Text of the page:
Are statements by attorneys prior to the commencement of litigation privileged? A split between the Departments of the Appellate Division brought to the Court's attention the case of Front, Inc., vs. Philip Khalil, decided February 25, 2015, in which an employee sued his former employer and the former employer's attorney for libel.
The libel claim arose from a cease and desist letter written by the former employer's attorney that accused the employee of stealing proprietary information from the former employer as well as accusing him of a host of other misconduct. The letter demanded, among other things, that the employee cease and desist from using the former employer's confidential and proprietary information, that he return the proprietary information he had allegedly taken and finally, that the employee refrain from contacting the clients of the former employer. The employee's current employer received a similar letter as well.
After the employee failed to comply with the demands of the cease and desist letter, the former employer filed a lawsuit against the employee for breach of employment contract and other violations of the employment relationship. Apparently feeling miffed that the cease and desist letter did not couch the accusations as "upon information and belief," but rather as statements of fact, the employee then sued his former employer accusing them and their attorney of libel.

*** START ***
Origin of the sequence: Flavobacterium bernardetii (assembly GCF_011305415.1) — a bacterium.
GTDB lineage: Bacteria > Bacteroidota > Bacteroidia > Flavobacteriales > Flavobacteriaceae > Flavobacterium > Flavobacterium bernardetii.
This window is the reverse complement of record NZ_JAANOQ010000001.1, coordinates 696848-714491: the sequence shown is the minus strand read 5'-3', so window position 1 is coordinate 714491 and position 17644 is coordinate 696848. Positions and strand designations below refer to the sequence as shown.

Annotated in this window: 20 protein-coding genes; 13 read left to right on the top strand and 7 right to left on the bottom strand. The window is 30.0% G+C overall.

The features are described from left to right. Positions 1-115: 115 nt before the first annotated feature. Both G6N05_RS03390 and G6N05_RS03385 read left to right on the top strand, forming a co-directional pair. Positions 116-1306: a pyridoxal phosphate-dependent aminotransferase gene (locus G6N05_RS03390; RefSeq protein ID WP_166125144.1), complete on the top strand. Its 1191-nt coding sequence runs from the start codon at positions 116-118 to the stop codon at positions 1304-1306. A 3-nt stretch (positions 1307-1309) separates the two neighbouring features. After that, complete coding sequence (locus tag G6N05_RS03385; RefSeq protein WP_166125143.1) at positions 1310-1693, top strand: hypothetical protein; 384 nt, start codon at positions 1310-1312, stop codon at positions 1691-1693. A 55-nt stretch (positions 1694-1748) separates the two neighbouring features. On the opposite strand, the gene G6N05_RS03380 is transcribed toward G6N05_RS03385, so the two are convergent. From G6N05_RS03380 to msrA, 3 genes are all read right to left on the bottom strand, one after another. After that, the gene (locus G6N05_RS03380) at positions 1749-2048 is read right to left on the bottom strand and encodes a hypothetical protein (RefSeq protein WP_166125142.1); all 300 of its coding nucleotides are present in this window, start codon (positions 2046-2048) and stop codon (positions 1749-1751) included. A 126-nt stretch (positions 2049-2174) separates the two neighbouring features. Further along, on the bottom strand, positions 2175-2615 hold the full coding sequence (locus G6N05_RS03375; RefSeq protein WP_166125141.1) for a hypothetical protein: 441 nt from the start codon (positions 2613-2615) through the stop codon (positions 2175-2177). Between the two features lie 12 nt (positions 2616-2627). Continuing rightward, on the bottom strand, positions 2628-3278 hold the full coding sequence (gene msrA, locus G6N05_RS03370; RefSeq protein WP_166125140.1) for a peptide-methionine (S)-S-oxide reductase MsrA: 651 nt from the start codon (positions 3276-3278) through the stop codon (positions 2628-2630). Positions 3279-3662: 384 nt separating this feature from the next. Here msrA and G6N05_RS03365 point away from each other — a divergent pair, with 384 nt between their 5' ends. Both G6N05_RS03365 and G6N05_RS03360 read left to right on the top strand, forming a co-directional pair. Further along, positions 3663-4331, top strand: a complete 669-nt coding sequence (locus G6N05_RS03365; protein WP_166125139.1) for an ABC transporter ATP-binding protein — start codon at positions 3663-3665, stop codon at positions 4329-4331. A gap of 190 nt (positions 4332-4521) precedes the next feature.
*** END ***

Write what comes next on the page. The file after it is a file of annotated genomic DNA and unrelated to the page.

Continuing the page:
Statements made in the course of litigation are entitled to absolute privilege -- absolutely. Thus, even if a party makes a statement with actual malice (e.g.) knowing that the statement is false or making the statement with reckless disregard to whether it is false or not, that party cannot be prosecuted for defamation, libel or slander. The policy behind the absolute privilege of communications during litigation is to encourage unrestrained exchanges between adversaries and their attorneys with the hope that the more honest and unrestricted the communication, the sooner the litigation reaches a conclusion (e.g.) settlement.
While noting that the rationale supporting the application of privileged status to communications made by attorneys during the course of litigation applied to pre-litigation communication as well, the Court stopped short of giving absolute privilege to pre-litigation communications fearing the potential for abuse by attorneys who may seek to "bully, harass, or intimidate their client's adversaries by threatening baseless litigation or by asserting wholly unmeritorious claims."
Instead, the Court found a middle ground and created a qualified privilege for pre-litigation communication. The privilege is 'qualified' in that it only applies to those statements made in good-faith anticipation of litigation. Statements made other than in anticipation of litigation will face the normal scrutiny applied in defamation cases.
In the case before the Court, the judges ruled that the cease and desist letters to the employee and his current employer were indeed prepared in anticipation of litigation, and that litigation followed shortly after the letters were sent. Finding the letters to be protected by privilege, the Court dismissed the libel claim of the employee. In this pre-litigation context, the Court took time to warn attorneys from taking advantage of unrepresented parties when making pre-litigation communications: "ttorneys exercise caution when correspond with unrepresented potential parties who may be particularly susceptible to harassment ad unequipped to respond properly even to appropriate combinations from an attorney."
The entire decision can be read here.